Students take to the polls
Tuesday, Oct 17, 2017 11:45 am
They may not be old enough to vote in the municipal election, but students of the Lakeland still had their say.
On Thursday, Oct. 12 and Friday, Oct. 13, those in the community who aren’t of age to cast their ballot still had the chance to say who they would like to see claim the seats of their respective municipality.
For Grade 6 students, the vote fit in perfectly with their social studies class.
“In the Grade 6 curriculum, we study about democracy in Canada. We learn about local government, how decisions are made, and which governments play a role in certain areas. This ties in well with the curriculum, because students can’t practice their democratic right to vote because they aren’t of age, but they can do it through the student vote,” explained Susy Teixeira, Grade 6 teacher at Dr. Bernard Brosseau School.
By giving them hands-on experience, she continued, they’re inspiring youth to take an interest in politics.
“I think it’s important. If they enjoy doing it now, they will take it into adulthood. If they can get excited about it as children, and see their impact and how it relates to society, the more they get excited about it,” expressed H.E. Bourgoin Grade 6 teacher Vonda Worthman.
In some cases, the students took their excitement back to their parents, instigating discussion on the importance of voting.
Prior to checking off any names on their ballots, students spent time learning about each and every candidate running in their municipality.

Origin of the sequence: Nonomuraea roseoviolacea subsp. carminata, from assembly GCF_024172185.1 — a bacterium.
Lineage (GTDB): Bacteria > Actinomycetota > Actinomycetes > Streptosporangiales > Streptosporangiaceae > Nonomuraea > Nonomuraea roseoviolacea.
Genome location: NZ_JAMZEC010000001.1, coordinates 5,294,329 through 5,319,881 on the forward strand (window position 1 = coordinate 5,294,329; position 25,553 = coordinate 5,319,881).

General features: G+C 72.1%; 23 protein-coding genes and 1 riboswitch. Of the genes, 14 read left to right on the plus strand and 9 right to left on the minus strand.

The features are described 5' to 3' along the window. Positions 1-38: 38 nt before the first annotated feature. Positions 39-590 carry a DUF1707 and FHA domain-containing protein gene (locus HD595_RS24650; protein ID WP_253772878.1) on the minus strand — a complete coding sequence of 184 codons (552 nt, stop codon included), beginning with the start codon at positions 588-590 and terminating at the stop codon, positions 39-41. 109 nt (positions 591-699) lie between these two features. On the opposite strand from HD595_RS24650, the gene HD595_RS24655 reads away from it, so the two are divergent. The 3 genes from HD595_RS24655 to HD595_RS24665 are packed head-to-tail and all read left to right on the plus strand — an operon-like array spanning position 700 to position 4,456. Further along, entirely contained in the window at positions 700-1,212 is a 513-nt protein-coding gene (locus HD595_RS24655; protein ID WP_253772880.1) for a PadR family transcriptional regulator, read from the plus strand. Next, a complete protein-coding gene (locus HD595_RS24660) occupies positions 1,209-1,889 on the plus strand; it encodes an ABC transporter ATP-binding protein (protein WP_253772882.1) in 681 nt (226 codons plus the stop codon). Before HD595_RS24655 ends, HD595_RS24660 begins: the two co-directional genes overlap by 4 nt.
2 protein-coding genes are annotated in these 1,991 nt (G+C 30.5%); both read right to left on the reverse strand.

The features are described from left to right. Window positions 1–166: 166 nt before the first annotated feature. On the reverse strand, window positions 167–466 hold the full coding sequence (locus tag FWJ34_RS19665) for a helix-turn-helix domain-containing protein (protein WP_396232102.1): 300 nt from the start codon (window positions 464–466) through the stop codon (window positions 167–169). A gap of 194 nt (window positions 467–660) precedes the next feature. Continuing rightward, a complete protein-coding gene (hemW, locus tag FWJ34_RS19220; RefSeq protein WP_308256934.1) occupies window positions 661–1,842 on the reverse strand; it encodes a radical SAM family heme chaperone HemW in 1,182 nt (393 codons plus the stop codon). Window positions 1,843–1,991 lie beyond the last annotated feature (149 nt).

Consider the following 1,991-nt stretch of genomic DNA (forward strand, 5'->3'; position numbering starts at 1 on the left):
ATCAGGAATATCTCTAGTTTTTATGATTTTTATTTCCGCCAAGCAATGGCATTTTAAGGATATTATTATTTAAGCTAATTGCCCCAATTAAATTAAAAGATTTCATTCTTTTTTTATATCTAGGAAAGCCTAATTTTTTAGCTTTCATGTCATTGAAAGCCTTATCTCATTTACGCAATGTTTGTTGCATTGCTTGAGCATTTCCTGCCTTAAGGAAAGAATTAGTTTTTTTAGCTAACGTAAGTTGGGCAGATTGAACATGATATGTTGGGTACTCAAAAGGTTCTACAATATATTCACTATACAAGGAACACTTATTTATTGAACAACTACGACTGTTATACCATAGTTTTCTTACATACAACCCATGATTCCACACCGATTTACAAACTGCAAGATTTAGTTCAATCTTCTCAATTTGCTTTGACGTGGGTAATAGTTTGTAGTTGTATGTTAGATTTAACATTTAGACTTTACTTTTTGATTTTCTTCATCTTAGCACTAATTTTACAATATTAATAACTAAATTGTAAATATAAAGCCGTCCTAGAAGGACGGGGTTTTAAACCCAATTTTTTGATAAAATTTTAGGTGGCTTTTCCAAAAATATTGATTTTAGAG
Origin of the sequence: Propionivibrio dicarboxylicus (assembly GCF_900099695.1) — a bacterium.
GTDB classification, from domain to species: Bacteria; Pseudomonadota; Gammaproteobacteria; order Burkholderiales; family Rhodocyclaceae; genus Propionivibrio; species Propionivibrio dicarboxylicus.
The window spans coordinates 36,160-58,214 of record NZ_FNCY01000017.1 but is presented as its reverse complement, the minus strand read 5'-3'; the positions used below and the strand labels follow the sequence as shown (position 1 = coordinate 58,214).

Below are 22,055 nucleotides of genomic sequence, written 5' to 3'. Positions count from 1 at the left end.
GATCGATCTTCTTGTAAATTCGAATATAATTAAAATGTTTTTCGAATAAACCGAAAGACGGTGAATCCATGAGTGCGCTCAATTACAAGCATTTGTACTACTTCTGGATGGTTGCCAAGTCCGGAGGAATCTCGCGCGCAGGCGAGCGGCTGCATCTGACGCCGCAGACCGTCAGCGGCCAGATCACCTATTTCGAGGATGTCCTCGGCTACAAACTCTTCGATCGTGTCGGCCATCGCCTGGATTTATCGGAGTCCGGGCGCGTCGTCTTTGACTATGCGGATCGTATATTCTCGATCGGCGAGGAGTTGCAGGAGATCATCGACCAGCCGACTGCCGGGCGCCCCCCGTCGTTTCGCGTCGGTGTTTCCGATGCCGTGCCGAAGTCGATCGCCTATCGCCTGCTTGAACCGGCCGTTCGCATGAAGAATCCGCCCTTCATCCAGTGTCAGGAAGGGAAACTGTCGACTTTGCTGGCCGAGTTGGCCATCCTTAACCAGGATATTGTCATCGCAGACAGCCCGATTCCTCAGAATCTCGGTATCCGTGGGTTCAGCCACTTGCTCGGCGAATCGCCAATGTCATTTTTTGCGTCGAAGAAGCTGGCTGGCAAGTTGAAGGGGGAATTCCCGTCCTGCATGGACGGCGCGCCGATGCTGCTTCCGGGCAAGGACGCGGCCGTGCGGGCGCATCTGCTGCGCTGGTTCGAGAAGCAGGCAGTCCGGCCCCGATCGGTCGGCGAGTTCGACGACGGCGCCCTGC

The H.E.B. Grade 6 classes even went as far as hosting their own mini-forum.
“It’s fabulous. It’s hands-on learning at its finest. The kids are really excited, because they had the opportunity to not only listen to the candidates, but now they get to put their learning into action,” Worthman said.
At Dr. Brosseau, classes researched their candidates to learn about their platforms and views on issues in the community.
They took those opinions with them to the polls, explained Teixeira.
“They shared that information with each other. They make their decisions based on what each candidate believes in, and how that student feels about those beliefs,” she said.
Not only is it teaching students about the importance of voting, but it also teaches them how to vote.
“It gives them practice for when they are of age. It also engages them in the community and gets them involved in the government,” Teixeira explained. “They learn how the process works. The results will be official and made public. This helps them learn about the process and the right that they have when they come of age.”
The results weren’t revealed until after the official municipal election results were released on Monday evening. This was to ensure the results of the student vote wouldn’t sway the municipal vote on Oct. 16.
Worthman said the voting was a great way for students to feel involved in their community, and by bringing the discussions home to the dinner table, she is hoping parents remembered to take the time to cast their own ballots.
“I have had parents come and say that the kids came home and were really excited about it. It was a discussion that went beyond the classroom.”
One of the biggest lessons Teixeira wanted her students to learn, was the importance of knowing about the candidates’ views before voting.
She said, “We told them that it’s about making an informed decision, not just going out and voting for anyone, but really researching the people who are running, and then making a good, educated vote.”